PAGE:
1. iheartmyart:

    Ksymena Borczyńska, City of Wires series, 2014, images posted with the permission of the artist.

     
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  5. nyctaeus:

    Guy Billout

    (via florida-sounds)

     
  6. cinephiliabeyond:

    Every Frame a Painting’s Tony Zhou is back with an excellent essay on Satoshi Kon’s editing style. Four years after his passing, we still haven’t quite caught up to Satoshi Kon, one of the great visionaries of modern film. In just four features and one TV series, he developed a unique style of editing that distorted and warped space and time. Join us in honoring the greatest Japanese animator not named Miyazaki.

    Satoshi Kon (今 敏) was a Japanese anime directer, writer, and manga artist. His artistic vision and penchant for blending reality with dreams and the subconscious made him one of the few modern artists pushing anime forward. Mr. Kon is best known for directing Perfect Blue, Millennium Actress, Paprika, and Tokyo Godfathers. He also directed the psychological horror anime series Paranoia Agent. Mr. Kon was diagnosed with pancreatic cancer in May of 2010, and passed away at the age of 46 on August 24, 2010. You can read his final words here. Mr. Kon was working on a new film called The Dream Machine at the time of his passing. It has recently been announced that production on the movie will continue, though doubtless the completion of the movie will be bittersweet for both the fans and those at Madhouse Inc. —Fuck Yeah, Satoshi Kon

    For more film related items throughout the day, follow Cinephilia & Beyond on Twitter. Get Cinephilia & Beyond in your inbox by signing in. You can also follow our RSS feed. Please use our Google Custom Search for better results. If you enjoy Cinephilia & Beyond, please consider making a small donation to keep it going:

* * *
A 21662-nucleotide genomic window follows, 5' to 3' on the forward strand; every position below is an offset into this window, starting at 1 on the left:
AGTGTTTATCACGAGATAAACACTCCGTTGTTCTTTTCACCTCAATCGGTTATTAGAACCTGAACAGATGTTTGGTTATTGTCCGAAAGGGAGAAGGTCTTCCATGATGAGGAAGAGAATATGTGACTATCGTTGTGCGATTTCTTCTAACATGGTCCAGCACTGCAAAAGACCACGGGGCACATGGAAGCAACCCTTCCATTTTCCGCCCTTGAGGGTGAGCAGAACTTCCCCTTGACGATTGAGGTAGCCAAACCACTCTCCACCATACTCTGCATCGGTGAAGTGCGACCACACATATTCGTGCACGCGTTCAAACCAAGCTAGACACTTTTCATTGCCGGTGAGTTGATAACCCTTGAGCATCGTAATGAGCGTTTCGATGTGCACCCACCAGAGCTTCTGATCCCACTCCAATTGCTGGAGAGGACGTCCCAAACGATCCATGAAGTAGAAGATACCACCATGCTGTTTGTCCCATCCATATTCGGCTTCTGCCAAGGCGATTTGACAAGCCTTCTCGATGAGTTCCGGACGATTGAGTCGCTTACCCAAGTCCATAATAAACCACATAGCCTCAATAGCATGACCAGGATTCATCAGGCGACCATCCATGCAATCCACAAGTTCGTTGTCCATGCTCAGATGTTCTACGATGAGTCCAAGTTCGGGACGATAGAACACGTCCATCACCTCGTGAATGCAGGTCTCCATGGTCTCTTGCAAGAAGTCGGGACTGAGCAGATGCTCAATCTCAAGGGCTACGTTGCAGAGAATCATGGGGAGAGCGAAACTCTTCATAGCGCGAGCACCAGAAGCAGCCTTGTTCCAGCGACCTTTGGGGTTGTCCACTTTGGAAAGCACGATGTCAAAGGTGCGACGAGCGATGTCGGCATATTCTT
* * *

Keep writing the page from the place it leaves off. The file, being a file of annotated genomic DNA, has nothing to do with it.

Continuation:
7. "The paradox and pathos of movie acting, as opposed to theatre acting, is that in the theatre the actor gives; in the cinema, the actor is taken from. It’s the camera that makes the star and the director who sees through the camera."
    — Richard Brody on the essence of stardom: http://nyr.kr/1o03j2n (via newyorker)

    (Source: newyorker.com, via newyorker)

     

  8. "Do you know what people want more than anything? They want to be missed. They want to be missed the day they don’t show up. They want to be missed when they’re gone."
    — 

    In another excellent episode of NPR’s TED Radio Hour, Seth Godin dispenses some of his signature wisdom in discussing what makes a great leader. (David Foster Wallace had similar ideas.)

    Pair with Godin on vulnerability, creative courage, and how to dance with the fear.

    (via explore-blog)
     
  9. henrikjauert.com
    henrikjauert.com
    henrikjauert.com

    nevver:

    Up all night, Henrik Jauert

     
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  11. "When I was in college, David Foster Wallace gave a reading. As a joke I asked him to fill out a dining hall comment card. I also asked what, if anything, he thought of skateboarding, thinking that this distinguished author might have something profound to say. “The little fuckers run into me in front of the library,” he said."
     

  12. askteamtheta:

    sam-and-baby:

    Eager to make some money, Baby and Not go off to find a robot to interview. They find one in an alley, sitting in some garbage.

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    This is the sweetest thing I’ve seen in a long time.

    (via enthusispastic)

     
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  14. artbooksnat:

    Mawaru Penguindrum (輪るピングドラム) finished background art of the Takakura household, by art director Kentaro Akiyama (秋山健太郎).

    (via budiana)

     
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